Full disclosure: I am the parent of a special needs child, so I view these kinds of movies with a little more of a critical eye than most. I hope you understand.
Welcome to my second unstarred review, where a film does good work amid tremendous problems. It’s in a place where a middling rating won’t begin to cover the depths of this dichotomy, and neither a good or bad rating make the film either a recommendation or an instant ignore. The first of these was Trolls, which I felt was a little too saccharine about its “happiness is awesome, sadness is bad” theme, yet featured good voice acting, kind morals, and a kickin’ soundtrack.
While The Fanatic may not fare as well in the latter two categories, it does just fine discussing a problem long plaguing celebrities: the super-fan. You know – the one who demands that a certain superstar follow them on social media, gets angry when they don’t Tweet back or acknowledge their presence on Facebook, and uses modern technology to make celebrities’ lives a living hell. To a large portion of society, actors, musicians, and other entertainers are doing a job no different than the ones you and I show up to every day, reporting somewhere for an agreed-upon time where they are to perform to the boss’ expectations. They go home at the end of it and receive a paycheck for their efforts.
The line between spectator and participant has blurred with the advent of instant-gratification communication services like Twitter and Facebook. It’s not a stretch to infer film, sports, TV, and other entertainment sectors have been using these applications to inform their filmmaking and output, measuring their metrics and going with what would sit well in the “Trending Now” sidebars. By this reckoning, the audience has now become the ex-parte filmmaker, with movie studios going out of their way to appease these keyboard cowboys who only want to see what they want, good cinema be damned.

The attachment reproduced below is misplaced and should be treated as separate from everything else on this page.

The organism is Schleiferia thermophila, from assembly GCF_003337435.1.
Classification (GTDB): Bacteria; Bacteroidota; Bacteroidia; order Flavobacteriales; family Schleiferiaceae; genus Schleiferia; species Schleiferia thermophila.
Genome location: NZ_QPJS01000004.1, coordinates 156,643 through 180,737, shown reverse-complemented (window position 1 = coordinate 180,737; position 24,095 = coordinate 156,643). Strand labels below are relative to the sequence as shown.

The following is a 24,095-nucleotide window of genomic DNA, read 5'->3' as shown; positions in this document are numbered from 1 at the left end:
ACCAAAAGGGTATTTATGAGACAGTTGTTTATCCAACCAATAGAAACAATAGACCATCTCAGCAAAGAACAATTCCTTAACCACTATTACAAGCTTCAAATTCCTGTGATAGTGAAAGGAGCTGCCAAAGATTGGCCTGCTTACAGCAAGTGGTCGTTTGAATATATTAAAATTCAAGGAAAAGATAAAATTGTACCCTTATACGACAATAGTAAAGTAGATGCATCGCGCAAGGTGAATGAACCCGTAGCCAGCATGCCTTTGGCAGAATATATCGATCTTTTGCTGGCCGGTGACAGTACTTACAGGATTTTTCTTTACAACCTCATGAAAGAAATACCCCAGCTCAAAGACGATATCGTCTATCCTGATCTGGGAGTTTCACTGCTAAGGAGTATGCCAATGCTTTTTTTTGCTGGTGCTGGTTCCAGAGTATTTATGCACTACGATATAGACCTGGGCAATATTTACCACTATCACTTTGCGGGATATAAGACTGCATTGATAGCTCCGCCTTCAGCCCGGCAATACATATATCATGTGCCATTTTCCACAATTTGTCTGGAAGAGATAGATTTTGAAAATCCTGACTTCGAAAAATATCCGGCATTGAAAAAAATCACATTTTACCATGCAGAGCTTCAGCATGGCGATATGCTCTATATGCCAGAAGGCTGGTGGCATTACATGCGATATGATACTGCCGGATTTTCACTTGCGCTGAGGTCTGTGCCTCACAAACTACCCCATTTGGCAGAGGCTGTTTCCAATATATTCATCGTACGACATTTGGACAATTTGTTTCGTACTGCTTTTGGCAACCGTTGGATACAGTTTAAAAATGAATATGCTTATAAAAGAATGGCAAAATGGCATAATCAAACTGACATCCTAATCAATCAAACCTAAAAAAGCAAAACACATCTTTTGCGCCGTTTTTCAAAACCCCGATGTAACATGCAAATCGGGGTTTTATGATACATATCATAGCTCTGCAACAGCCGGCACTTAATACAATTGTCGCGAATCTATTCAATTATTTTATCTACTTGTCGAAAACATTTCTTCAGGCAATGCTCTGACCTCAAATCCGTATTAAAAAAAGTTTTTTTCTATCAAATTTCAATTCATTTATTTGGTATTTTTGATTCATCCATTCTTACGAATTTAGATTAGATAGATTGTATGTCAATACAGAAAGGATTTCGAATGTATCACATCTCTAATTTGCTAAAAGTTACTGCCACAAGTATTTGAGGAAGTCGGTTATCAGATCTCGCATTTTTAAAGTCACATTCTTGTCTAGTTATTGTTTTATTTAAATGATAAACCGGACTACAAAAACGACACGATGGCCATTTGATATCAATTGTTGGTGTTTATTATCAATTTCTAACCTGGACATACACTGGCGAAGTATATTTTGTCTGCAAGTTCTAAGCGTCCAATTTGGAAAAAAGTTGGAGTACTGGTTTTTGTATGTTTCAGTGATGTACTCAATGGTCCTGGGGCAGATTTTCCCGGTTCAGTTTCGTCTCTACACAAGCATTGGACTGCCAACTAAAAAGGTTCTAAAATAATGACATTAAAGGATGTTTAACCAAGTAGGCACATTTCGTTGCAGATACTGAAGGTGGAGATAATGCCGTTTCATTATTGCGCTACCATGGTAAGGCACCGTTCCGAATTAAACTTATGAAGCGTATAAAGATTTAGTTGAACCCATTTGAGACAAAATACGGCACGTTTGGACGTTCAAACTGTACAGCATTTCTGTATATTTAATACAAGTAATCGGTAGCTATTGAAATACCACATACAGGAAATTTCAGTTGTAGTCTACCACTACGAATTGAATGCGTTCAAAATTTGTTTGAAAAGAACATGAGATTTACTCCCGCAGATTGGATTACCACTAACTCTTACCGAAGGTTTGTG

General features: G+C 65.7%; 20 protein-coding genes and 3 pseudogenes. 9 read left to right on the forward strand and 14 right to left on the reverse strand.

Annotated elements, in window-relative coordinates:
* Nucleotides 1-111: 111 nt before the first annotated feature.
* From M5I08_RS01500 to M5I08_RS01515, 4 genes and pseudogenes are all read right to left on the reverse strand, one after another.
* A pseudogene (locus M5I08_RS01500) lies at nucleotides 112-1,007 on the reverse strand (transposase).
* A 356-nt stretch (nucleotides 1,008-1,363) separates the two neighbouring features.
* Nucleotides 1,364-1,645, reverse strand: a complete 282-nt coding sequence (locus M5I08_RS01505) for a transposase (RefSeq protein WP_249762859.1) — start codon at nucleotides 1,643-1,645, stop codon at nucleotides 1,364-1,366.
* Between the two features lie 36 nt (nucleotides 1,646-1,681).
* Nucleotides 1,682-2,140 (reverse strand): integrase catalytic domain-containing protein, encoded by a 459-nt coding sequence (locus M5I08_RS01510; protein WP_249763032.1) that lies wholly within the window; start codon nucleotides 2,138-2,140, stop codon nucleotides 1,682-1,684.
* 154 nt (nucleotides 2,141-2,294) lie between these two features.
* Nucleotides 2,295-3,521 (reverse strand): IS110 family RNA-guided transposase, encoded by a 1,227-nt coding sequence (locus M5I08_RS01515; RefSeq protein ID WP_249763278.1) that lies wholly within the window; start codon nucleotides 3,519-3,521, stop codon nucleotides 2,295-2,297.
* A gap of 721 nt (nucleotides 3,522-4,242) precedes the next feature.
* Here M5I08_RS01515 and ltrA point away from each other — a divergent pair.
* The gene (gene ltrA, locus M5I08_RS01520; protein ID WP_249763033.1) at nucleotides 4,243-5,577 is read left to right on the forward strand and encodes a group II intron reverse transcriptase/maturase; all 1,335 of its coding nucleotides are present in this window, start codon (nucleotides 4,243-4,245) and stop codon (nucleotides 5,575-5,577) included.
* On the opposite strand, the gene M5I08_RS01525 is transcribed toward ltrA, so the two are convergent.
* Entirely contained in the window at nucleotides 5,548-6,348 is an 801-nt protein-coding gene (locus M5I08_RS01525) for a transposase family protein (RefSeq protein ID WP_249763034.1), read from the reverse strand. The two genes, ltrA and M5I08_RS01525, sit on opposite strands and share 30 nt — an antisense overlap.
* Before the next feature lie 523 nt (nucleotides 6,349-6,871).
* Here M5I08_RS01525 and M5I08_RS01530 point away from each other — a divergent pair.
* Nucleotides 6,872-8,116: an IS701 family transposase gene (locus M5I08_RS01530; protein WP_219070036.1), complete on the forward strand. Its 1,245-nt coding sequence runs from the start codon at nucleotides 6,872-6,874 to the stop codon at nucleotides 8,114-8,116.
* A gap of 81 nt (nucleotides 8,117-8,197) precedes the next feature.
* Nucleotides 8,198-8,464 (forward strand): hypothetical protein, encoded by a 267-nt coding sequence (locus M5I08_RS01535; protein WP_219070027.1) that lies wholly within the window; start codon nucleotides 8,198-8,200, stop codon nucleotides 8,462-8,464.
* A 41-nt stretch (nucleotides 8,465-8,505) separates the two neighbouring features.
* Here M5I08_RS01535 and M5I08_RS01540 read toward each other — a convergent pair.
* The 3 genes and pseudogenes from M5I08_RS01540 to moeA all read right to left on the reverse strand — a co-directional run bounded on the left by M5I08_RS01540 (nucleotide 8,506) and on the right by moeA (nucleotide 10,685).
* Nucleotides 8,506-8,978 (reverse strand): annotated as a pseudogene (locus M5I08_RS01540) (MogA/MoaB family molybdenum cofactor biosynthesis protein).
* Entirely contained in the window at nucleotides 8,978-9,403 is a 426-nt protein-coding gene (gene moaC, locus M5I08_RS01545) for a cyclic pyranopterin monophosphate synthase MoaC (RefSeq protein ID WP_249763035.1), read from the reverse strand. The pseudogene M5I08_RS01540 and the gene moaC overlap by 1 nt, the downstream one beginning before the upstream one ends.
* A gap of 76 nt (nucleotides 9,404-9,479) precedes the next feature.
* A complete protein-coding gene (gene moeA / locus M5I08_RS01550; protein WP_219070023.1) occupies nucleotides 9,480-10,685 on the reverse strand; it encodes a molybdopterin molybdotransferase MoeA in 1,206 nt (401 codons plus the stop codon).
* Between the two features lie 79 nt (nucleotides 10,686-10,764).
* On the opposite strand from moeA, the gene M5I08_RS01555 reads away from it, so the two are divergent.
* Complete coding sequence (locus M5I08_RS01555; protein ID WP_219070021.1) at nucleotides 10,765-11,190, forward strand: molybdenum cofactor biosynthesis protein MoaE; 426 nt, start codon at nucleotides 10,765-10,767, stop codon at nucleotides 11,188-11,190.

It’s here where we find Moose, a cognitively-impaired older man living in Hollywood played thoroughly by John Travolta. We’ll come onto the cognitively-impaired bit in a little while, but for a man with a nine-year-old’s grasp on reality, he’s doing surprisingly well. His job – impersonating a Scotland Yard inspector on Hollywood Boulevard – seems to be netting him the cash necessary to keep an apartment which houses an ungodly collection of horror film memorabilia. He’s even paid top dollar for some of these items, most notably those pertaining to Hunter Dunbar (Devon Sawa), Moose’s favorite horror movie hero.
To Moose, Hunter’s merely a product, someone there solely to entertain him. His dream sequences feature Hunter swathed in a spotlight’s luminescence, while every other person in the room fades away until it’s only those two together, with Hunter beckoning for him to approach and to be his friend. What Moose doesn’t see – and, more importantly, doesn’t get – is Hunter’s private life, the fiercely guarded side which warrants him to pay child support, split custody of his son, and live behind hedgerows to maintain his privacy. Moose doesn’t care about that; he only wants what he wants – his chance to stand in front of his idol and profess his admiration while getting his expensive, newly-bought, screen-used-by-Hunter-himself vest signed.